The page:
Russia’s geographic integrity threatened by economic downturn.
A prominent Russian businessman and former State Duma deputy Konstantin Borovoy writes this editorial for Echo Moskvy, a liberal online newspaper. At face value, it is an apocalyptic scare piece, but there is also insight about the geographical integrity of Russia. With the Russian economy sagging, there are now significant structural problems in many of the regions. The recent headlines about the Caucasus come to mind as examples, but the vast Far East is increasingly slipping out of Russia’s control, despite Putin’s efforts to bolster the military, especially in that region. When the Far East was devastated by historic floods in recent months, authorities only allocated 6 billion rubles (about $188 million) to help relieve more than 25,000 households that have been affected and nearly 600,000 hectares (about 2300 square miles) of destroyed farmland. Even this amount of aid is historic, but if it is not enough, then public sentiment in the far-flung region will likely quickly sour.
The collapse of the vast colonial empire of the USSR that began in 1991 has not yet ended.
The 20-year duration of the existence of Russia, a relatively brief historical period, in what is almost the same imperial, colonial form, is ultimately a continuation of that process.
The genuine federalization of the regions started by Yeltsin, perhaps a forerunner to the creation of a confederation of Russian territories, was stopped by Putin. The first shoots of economic and political independence of the regions (their growing effectiveness in competition and the real increase in the authority of regional governments) were crushed ruthlessly.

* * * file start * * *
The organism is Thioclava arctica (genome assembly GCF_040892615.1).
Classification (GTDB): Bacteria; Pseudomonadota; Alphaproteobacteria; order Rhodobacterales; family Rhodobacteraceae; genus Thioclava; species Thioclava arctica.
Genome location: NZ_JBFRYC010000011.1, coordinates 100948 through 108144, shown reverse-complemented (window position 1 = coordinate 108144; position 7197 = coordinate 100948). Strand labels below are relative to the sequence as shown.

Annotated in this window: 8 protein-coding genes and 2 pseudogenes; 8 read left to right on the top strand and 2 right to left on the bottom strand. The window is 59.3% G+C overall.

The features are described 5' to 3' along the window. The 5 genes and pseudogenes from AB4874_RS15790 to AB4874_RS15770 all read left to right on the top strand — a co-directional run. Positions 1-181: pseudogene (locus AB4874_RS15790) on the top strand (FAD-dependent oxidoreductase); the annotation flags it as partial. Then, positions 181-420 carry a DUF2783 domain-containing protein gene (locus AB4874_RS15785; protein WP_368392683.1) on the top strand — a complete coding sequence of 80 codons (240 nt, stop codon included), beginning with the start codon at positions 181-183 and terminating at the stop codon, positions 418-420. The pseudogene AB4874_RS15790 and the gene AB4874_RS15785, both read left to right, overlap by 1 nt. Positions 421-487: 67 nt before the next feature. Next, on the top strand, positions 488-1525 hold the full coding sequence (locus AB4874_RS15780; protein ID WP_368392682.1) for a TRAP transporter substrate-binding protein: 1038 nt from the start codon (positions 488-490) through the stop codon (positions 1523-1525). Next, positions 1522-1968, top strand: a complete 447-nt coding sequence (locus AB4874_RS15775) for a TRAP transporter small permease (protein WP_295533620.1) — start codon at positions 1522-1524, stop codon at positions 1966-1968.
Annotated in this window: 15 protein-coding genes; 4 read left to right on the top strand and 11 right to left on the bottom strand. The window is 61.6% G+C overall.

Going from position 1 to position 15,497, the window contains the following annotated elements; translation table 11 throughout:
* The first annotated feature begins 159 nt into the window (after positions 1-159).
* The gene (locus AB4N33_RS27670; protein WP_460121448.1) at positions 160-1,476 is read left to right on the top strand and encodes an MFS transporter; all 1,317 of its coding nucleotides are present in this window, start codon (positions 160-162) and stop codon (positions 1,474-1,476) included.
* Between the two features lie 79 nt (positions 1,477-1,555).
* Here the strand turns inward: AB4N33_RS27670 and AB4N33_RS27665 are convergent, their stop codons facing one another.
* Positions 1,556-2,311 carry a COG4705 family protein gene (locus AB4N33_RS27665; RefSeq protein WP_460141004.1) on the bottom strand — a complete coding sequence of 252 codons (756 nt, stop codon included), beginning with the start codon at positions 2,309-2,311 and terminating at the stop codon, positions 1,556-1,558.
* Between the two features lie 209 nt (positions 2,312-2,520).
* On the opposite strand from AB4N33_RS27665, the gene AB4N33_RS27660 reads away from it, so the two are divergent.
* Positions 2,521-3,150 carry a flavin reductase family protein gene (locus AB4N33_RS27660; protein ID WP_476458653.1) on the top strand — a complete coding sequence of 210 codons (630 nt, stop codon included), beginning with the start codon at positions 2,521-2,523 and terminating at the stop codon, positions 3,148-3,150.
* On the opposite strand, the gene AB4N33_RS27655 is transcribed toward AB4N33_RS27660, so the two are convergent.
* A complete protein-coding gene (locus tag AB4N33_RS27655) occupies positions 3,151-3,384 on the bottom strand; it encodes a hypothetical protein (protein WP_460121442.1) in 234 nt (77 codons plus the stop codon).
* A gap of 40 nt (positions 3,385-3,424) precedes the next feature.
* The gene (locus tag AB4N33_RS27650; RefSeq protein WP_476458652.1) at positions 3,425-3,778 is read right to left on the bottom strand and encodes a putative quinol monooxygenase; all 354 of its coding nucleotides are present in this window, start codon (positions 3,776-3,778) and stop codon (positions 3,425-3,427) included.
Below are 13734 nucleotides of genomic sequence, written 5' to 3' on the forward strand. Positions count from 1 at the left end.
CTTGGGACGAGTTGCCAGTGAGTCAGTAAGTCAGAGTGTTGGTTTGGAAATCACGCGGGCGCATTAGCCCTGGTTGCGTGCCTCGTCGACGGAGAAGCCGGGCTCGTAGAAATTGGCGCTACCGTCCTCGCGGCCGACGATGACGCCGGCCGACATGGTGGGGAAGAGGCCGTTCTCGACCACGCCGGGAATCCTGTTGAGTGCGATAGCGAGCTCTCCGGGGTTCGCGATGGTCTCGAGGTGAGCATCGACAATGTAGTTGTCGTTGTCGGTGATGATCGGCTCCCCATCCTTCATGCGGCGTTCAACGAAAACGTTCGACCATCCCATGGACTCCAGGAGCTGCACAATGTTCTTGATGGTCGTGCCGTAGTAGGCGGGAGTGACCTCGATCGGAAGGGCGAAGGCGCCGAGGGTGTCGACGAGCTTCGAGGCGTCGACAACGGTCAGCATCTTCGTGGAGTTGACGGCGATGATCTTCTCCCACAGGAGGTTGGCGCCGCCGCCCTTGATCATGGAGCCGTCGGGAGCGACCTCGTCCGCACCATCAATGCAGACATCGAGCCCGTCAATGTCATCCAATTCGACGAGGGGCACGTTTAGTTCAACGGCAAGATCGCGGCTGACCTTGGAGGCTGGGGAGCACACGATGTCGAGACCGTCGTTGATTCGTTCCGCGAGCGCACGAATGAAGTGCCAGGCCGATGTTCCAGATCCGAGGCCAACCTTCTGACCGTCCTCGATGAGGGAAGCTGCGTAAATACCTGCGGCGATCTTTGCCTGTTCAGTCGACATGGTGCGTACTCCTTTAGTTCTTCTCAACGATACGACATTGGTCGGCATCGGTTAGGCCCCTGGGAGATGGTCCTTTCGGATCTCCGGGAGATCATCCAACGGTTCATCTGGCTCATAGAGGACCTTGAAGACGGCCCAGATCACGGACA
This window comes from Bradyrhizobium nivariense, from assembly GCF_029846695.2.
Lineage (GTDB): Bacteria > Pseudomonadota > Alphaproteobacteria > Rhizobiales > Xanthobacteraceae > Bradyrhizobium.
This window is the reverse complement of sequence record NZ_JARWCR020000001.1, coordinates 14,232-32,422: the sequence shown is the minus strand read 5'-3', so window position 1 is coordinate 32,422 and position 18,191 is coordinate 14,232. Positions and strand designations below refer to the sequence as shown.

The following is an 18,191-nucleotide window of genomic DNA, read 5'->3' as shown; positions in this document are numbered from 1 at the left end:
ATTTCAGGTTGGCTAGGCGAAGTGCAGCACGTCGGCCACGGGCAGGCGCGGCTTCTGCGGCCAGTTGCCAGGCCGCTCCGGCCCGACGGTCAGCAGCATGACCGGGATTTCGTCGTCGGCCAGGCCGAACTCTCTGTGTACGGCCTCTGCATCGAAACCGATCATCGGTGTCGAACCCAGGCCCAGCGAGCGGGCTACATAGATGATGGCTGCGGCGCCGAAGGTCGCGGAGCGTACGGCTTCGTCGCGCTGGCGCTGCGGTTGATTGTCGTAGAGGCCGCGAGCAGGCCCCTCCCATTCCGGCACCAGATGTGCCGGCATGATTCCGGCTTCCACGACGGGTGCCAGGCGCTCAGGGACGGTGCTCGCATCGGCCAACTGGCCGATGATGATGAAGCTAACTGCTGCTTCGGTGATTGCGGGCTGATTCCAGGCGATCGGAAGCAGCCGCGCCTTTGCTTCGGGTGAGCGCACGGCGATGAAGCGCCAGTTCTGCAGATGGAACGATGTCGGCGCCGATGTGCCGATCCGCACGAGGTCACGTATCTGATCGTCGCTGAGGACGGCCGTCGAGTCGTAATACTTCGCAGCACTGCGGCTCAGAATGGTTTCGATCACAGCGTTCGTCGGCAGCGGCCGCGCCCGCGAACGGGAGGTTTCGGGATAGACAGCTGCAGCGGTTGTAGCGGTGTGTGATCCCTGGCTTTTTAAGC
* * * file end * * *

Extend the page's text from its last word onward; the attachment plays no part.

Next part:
Putin has managed to restore the empire that disintegrated before our eyes to the last detail, and therefore the inevitable looms. The fate of the new colonial empire can be none other than that of the USSR. It is the law of the historical development of the world, and out of anyone’s hands. The new empire cannot survive in its present form, for many political, economic and social reasons.
The only question is how this will happen?
The catastrophically declining effectiveness of the economy is likely to be a key factor in this process.
The regional governments must at some point take charge of the empowerment of the regions. Otherwise they will completely lose their own legitimacy.
The simple problem of arithmetic which will face every governor at some point – whether to try and save the region and its citizens by abandoning their loyalty and tribute to Moscow – will be quickly and unequivocally solved by every governor. Or by the next governor, following their predecessor’s prompt removal by a hungry people.
For the citizens the only cause will be collective SURVIVAL.
One can, of course, ban people from speaking about this, or even thinking.
But then the process may be transformed from a ‘final, civilized divorce’ into a bloody orgy.
There is not much time left to wake up to the inevitable and make important decisions.
The budget can’t be supported by oil at $110 a barrel. But under Yeltsin $9 a barrel was enough.